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March 11 2009 4 11 /03 /March /2009 11:06


Full of innovations and surprises, the Deitch gallery is presenting until April 04th two very noticeable shows. One is the presentation of the New Yorker Ryan Mc Ginness’ latest works: In a swarming of small characters, geometrical forms and fine arabesques which could easily be messy, this graphic illustrator offers us a colorful world ingeniously composed. Indeed, those canvas are the result of a very fine and balanced composition, which leads us to an in between world of nature and graphic design, coming directly from our inside world:

“His work combines all-over composition, inspired by Jackson Pollock and the mechanical silkscreen process inspired by Andy Warhol. The work also fuses naturalistic and contemporary pop culture references. His imagery derives form a broad range of sources: from dreams and hallucinations to song lyrics and fragments of art history. There is a push and pull between content and form, and between literal meaning and intuitive feeling. McGinness' paintings represent his own mental landscape. His compositions reflect the infinite, ever-flowing continuum of the universe.”


 


The second exhibition, entitled Kessler’s Circus, is an installation made by Jon Kessler where we instantly fall into the aggressive and exuberant world of the American war machine. A unique experience that raise up the meaning that can have today an installation in the art world: “The work depicts the American military-industrial complex as macabre circus, traveling from country to country, importing nothing and exporting atrocities under the veil of democracy. Rather than simply presenting a mediated spectacle, Kessler indicts the audience in the violence.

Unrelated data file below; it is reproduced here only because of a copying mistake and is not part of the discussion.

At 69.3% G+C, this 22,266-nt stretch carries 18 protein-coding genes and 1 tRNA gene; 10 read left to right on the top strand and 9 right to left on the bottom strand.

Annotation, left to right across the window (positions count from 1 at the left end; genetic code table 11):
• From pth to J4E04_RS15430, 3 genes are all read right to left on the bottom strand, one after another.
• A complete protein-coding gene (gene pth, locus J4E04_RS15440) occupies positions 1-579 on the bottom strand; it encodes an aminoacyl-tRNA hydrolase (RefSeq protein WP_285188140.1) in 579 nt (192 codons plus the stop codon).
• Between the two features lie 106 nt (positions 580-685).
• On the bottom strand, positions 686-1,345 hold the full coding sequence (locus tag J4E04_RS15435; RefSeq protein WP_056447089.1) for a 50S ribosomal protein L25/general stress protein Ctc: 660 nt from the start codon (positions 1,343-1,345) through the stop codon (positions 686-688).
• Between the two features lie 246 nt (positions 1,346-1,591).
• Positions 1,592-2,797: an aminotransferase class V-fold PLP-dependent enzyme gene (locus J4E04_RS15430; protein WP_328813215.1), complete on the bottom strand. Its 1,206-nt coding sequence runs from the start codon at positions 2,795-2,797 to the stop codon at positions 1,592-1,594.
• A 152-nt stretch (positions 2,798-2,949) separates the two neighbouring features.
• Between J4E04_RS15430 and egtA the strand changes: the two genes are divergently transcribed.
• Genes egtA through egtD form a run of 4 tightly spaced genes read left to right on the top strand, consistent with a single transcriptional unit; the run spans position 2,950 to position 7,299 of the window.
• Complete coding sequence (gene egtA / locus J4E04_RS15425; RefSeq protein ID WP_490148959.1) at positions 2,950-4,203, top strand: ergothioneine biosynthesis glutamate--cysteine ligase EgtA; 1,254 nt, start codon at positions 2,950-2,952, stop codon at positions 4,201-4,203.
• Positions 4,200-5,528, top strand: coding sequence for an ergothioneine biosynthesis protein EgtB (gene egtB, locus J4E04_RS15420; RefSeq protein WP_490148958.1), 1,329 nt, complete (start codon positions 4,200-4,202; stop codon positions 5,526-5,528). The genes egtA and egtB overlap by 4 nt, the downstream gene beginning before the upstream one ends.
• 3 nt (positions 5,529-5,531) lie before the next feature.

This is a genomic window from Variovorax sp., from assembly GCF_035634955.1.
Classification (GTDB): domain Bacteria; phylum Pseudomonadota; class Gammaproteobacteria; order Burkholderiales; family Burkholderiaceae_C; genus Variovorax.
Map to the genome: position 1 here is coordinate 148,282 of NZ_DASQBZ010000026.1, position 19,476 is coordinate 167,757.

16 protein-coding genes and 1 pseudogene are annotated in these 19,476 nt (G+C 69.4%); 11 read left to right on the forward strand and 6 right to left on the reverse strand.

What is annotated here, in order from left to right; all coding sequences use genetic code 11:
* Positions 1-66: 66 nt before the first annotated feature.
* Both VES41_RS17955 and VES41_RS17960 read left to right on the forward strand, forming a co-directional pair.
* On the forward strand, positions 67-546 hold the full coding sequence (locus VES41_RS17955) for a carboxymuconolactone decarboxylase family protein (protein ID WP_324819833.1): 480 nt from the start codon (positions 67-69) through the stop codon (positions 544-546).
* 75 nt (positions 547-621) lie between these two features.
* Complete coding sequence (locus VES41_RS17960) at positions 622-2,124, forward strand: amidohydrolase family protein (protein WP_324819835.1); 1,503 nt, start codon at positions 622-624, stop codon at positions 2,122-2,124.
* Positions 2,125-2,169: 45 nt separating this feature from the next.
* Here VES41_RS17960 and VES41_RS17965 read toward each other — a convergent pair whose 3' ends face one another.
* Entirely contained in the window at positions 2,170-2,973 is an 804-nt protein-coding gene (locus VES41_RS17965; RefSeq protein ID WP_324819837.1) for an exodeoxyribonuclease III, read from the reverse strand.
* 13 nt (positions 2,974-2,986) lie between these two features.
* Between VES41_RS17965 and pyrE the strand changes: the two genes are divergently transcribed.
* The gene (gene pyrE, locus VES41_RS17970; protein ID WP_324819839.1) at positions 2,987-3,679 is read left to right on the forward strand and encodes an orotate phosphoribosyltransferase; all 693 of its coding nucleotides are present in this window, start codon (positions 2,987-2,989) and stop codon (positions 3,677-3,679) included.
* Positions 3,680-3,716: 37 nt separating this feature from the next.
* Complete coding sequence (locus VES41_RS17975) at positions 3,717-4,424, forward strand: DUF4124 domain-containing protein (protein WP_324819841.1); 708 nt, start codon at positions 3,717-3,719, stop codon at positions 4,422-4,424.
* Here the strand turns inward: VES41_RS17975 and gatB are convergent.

Surrounded by handmade mechanisms and surveillance cameras, the viewer becomes part of the machine. There is an induced sense of vertigo and surge of paranoia, as the viewer's own faces appear in the video feed. Entering Kessler's Circus, one is immersed in an undefined state, conflating machine and spectacle with entertainment and horror.” In a time of masquerades and collapse, this installation makes us think twice to the power of massive technology when used in the name of security.


 

[pictures: on the top Ryan McGinness, Master of Reality, 2008, Acrylic on linen, 96 x 144 inches, 24. 3.8 x 365.8 cm. courtesy Deitch gallery. Below, Jon Kessler, The Palace at 4 a.m., P.S.1 Contemporary Art Center, New York, 2006, courtesy Deitch gallery.]


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